The World of Fantasy and Science Fiction

Other Greats Authors of Fantasy and Science Fiction

There are just so many greats out there that I could write about in great lengths — and maybe as time allows, I'll add to my pages. For now, I will , however, touch briefly upon some of them. This list is an attempt to list the most famous and influential science fiction/fantasy writers. Although this list certainly includes the giants of the field, it does not necessarily include all writers of outstanding literary merit.

I've also included information, such as awards won by these authors. Please note, however, that some of these authors, such as, Mary Shelley, H.G. Wells, Jules Verne pre-date contemporary awards, and some authors may not have won major awards, but are quite popular.

Rather than painstakingly type out the awards won, I have color-coded as follows:

  • Books and stories in orangeare on in the Modern Library Board's "Readers' Survey of the Best 100 Novels of the Century".
  • Hugo Awards are in lime green.
  • Nebula Awards are in light blue.
  • World Fantasy Awards are in red.
  • Locus Awards are in pink.

Isaac Asimov — Known best in the science fiction world for his Foundation series, (Hugo, 1966), including Foundation's Edge (1983), Asimov is one of history's most prolific award-winning authors that should be read at least once. Asimov has published in nearly every conceivable field. Other words include the Robots novels, including The Caves of Steel and I, Robot, as well as, The Stars Like Dust, Nightfall, Asimov: A Memoir, "Gold" (1992), "The Bicentennial Man" (1977), The Gods Themselves (1973) [also received the Locus Award], and The Mule (1946).

Ben Bova — Bova's well known as one of the best, most influential science fiction editors of the last few decades of the 20th century. He has won 6 Hugo awards in the "Professional Editor" category.

Ray Bradbury — What a wonderful, awesome writer and person Ray Bradbury is! I had the pleasure of attending a small private Young Authors Writing Workshop in 1990 held by Mr. Bradbury. For three hours, I sat there in awe of this man, raptly listening as he wove a story that night, incorporating each of us in that story. Some of his greats include Something Wicked This Way Comes and Fahrenheit 451. My copy of The Martian Chronicles with his autograph has its place of honor upon my bookshelf to this day. He also won the 1977 World Fantasy Life Achievement Award.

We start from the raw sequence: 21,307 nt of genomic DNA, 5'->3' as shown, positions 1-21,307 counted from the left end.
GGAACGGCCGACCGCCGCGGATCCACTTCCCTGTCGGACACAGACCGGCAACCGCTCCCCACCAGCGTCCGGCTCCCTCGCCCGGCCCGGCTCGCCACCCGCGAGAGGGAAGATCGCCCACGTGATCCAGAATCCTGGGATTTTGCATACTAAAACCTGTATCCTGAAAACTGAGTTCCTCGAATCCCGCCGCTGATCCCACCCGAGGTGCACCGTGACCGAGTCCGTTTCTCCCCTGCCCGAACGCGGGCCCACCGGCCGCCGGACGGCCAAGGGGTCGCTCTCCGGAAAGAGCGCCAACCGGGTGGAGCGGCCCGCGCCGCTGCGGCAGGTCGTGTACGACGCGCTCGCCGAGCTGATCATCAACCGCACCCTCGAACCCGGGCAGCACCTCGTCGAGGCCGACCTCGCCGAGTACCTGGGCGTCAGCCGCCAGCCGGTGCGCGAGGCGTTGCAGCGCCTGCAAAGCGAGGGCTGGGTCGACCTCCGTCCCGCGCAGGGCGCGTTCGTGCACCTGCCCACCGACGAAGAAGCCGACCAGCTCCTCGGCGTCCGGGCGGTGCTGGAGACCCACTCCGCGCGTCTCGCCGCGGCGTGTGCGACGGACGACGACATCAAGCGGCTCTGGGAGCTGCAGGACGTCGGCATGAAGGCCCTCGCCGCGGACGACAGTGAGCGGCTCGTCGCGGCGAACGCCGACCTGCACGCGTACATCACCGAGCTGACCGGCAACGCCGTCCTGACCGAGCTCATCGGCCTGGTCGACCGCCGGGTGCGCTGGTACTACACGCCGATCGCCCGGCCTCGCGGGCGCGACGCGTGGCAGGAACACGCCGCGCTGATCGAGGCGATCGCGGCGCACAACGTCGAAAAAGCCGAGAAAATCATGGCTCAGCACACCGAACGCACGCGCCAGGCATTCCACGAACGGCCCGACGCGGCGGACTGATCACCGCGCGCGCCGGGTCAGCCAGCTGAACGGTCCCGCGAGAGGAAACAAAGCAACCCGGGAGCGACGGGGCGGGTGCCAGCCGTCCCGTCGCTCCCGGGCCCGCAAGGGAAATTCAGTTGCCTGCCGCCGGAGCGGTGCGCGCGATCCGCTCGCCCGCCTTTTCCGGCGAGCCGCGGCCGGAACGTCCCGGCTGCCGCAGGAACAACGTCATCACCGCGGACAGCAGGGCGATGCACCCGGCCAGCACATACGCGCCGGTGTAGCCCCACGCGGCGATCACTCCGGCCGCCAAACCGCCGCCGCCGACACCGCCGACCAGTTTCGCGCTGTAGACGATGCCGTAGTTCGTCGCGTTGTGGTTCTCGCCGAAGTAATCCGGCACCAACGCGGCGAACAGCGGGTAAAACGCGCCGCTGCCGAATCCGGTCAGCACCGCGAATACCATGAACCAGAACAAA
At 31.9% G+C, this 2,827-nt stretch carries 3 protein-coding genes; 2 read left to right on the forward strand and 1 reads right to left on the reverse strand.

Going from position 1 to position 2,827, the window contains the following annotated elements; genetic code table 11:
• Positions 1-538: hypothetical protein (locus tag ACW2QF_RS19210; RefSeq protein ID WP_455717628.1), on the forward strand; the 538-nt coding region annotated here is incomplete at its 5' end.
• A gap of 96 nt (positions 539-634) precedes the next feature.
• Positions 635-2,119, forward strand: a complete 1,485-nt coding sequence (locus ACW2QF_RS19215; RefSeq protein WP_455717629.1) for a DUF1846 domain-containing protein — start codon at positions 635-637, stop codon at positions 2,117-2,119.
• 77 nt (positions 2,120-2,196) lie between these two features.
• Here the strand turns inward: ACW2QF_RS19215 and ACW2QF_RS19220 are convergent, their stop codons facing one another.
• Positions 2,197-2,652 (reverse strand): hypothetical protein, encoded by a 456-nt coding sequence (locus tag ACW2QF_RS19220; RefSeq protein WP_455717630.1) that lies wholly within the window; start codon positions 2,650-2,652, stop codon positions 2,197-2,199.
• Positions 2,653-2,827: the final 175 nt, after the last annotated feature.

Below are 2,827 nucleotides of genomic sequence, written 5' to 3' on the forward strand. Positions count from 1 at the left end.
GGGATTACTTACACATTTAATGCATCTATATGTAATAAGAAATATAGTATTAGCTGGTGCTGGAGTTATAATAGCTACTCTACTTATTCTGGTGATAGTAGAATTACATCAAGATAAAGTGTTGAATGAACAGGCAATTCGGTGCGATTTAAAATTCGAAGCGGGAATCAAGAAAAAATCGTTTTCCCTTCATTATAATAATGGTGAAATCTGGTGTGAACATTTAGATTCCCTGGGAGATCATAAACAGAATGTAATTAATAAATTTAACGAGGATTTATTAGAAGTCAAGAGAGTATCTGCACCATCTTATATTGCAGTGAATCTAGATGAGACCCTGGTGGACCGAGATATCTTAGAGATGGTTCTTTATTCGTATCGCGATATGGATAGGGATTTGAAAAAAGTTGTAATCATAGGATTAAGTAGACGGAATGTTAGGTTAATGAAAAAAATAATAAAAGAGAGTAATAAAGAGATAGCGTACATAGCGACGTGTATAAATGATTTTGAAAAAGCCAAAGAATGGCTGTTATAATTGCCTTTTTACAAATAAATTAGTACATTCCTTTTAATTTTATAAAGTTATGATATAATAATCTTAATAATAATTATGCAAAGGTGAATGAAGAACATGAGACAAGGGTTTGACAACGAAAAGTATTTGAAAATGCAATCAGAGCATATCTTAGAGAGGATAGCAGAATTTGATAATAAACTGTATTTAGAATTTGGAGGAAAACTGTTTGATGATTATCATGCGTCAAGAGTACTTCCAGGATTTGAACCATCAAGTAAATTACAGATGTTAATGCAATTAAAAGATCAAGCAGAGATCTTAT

Marion Zimmer Bradley — Her wonderful novel, Mists of Avalon is a great novel to read, and read again, and read again... Other books of note are her Darkover series, The Colors of Space, and Tiger Burning Bright. She is the founder of her own popular fantasy magazine.

Terry Brooks — A remarkable writer whom I feel comes close to Tolkien with his Shannara series, with his colorful and wonderful tales of the fairy and elven folk. The Sword of Shannara (1977) was the first work of fiction to appear on the New York Time trade paperback bestseller list, remaining there for five months. Other works by Terry include: Magic Kingdom Of Landover series, including Magic Kingdom For Sale--Sold!, Witches' Brew, A Knight of the Word, and Running With the Demon; as well as his theatrical works: the best-selling novelization of Star Wars Episode 1: The Phantom Menace, and the novelization of the movie Hook.

Edgar Rice Burroughs — His works include: Mars series (i.e., A Princess of Mars, The Gods of Mars, etc.), Venus series, Earth's Core series, and the Tarzan books.

C.J. Cherryh — My personal favorites of this great author are Chanur's Homecoming and Cyteen. Other works and awards include: Downbelow Station (1982), "Cassandra" (1979), and Campbell Award 1977.

Arthur C. Clarke — The author of the award-winning 2001: A Space Odyssey, (1969 Hugo for Best Dramatic Presentation), he is one of the top writers of science fiction, his novels can be rather difficult to read. Other works include: 2010 (1985 Hugo for Best Dramatic Presentation), Transit of Earth, Fountains of Paradise, Childhood's End, The Fountains of Paradise (1980) [also: Nebula Award], Rendezvous with Rama (1974) [also: Nebula Award and Locus award], "The Star" (1956), and "A Meeting With Medusa" (1972).

Crichton, Michael — He is such a successful and popular novelist and has published so successfully in the non-genre press, that he is rarely labeled a "science fiction writer." Yet many of his novels are clearly science fiction, regardless of how they may have been marketed. His works include: A Case of Need, Airframe, Congo, Jurassic Park (1994 Hugo for Best Dramatic Presentation), Disclosure, Eaters of the Dead, Lost World, Sphere, Rising Sun, The Andromeda Strain, and The Great Train Robbery.